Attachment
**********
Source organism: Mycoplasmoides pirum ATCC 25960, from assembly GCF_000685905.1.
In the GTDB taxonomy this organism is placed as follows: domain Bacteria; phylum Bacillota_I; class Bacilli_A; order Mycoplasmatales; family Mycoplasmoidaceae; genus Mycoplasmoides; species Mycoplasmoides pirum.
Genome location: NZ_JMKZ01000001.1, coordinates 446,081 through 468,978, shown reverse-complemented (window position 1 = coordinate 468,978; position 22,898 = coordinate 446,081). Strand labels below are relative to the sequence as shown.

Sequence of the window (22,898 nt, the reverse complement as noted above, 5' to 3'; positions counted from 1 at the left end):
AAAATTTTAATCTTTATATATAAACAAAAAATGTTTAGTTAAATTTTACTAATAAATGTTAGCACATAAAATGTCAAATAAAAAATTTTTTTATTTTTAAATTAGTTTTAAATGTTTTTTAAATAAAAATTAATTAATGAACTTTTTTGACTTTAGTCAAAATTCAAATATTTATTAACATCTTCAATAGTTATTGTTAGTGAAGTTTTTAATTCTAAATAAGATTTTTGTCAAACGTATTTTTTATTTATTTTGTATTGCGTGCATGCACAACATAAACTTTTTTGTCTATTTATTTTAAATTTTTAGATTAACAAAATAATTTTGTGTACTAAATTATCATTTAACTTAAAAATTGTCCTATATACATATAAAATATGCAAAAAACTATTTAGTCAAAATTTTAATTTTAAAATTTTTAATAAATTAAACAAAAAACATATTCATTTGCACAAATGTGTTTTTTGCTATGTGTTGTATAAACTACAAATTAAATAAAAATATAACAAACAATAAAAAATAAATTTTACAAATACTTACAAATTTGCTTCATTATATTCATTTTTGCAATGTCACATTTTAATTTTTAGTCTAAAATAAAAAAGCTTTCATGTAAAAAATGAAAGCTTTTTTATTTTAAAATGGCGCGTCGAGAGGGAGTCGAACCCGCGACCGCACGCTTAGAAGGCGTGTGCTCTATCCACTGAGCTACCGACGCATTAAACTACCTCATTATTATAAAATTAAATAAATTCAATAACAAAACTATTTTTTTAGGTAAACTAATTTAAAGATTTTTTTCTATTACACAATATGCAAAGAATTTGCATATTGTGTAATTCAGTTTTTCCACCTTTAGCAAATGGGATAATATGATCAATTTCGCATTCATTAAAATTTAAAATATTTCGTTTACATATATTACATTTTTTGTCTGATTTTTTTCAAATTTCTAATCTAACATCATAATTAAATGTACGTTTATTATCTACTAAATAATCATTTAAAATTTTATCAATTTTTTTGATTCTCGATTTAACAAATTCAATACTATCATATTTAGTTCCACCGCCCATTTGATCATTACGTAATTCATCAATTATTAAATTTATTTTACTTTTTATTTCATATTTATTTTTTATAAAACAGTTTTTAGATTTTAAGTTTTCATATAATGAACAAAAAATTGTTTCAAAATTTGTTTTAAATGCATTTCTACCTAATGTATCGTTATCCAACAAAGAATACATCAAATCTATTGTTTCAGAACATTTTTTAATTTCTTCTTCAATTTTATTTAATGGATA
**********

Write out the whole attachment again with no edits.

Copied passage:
Source organism: Mycoplasmoides pirum ATCC 25960, from assembly GCF_000685905.1.
In the GTDB taxonomy this organism is placed as follows: domain Bacteria; phylum Bacillota_I; class Bacilli_A; order Mycoplasmatales; family Mycoplasmoidaceae; genus Mycoplasmoides; species Mycoplasmoides pirum.
Genome location: NZ_JMKZ01000001.1, coordinates 446,081 through 468,978, shown reverse-complemented (window position 1 = coordinate 468,978; position 22,898 = coordinate 446,081). Strand labels below are relative to the sequence as shown.

Sequence of the window (22,898 nt, the reverse complement as noted above, 5' to 3'; positions counted from 1 at the left end):
AAAATTTTAATCTTTATATATAAACAAAAAATGTTTAGTTAAATTTTACTAATAAATGTTAGCACATAAAATGTCAAATAAAAAATTTTTTTATTTTTAAATTAGTTTTAAATGTTTTTTAAATAAAAATTAATTAATGAACTTTTTTGACTTTAGTCAAAATTCAAATATTTATTAACATCTTCAATAGTTATTGTTAGTGAAGTTTTTAATTCTAAATAAGATTTTTGTCAAACGTATTTTTTATTTATTTTGTATTGCGTGCATGCACAACATAAACTTTTTTGTCTATTTATTTTAAATTTTTAGATTAACAAAATAATTTTGTGTACTAAATTATCATTTAACTTAAAAATTGTCCTATATACATATAAAATATGCAAAAAACTATTTAGTCAAAATTTTAATTTTAAAATTTTTAATAAATTAAACAAAAAACATATTCATTTGCACAAATGTGTTTTTTGCTATGTGTTGTATAAACTACAAATTAAATAAAAATATAACAAACAATAAAAAATAAATTTTACAAATACTTACAAATTTGCTTCATTATATTCATTTTTGCAATGTCACATTTTAATTTTTAGTCTAAAATAAAAAAGCTTTCATGTAAAAAATGAAAGCTTTTTTATTTTAAAATGGCGCGTCGAGAGGGAGTCGAACCCGCGACCGCACGCTTAGAAGGCGTGTGCTCTATCCACTGAGCTACCGACGCATTAAACTACCTCATTATTATAAAATTAAATAAATTCAATAACAAAACTATTTTTTTAGGTAAACTAATTTAAAGATTTTTTTCTATTACACAATATGCAAAGAATTTGCATATTGTGTAATTCAGTTTTTCCACCTTTAGCAAATGGGATAATATGATCAATTTCGCATTCATTAAAATTTAAAATATTTCGTTTACATATATTACATTTTTTGTCTGATTTTTTTCAAATTTCTAATCTAACATCATAATTAAATGTACGTTTATTATCTACTAAATAATCATTTAAAATTTTATCAATTTTTTTGATTCTCGATTTAACAAATTCAATACTATCATATTTAGTTCCACCGCCCATTTGATCATTACGTAATTCATCAATTATTAAATTTATTTTACTTTTTATTTCATATTTATTTTTTATAAAACAGTTTTTAGATTTTAAGTTTTCATATAATGAACAAAAAATTGTTTCAAAATTTGTTTTAAATGCATTTCTACCTAATGTATCGTTATCCAACAAAGAATACATCAAATCTATTGTTTCAGAACATTTTTTAATTTCTTCTTCAATTTTATTTAATGGATA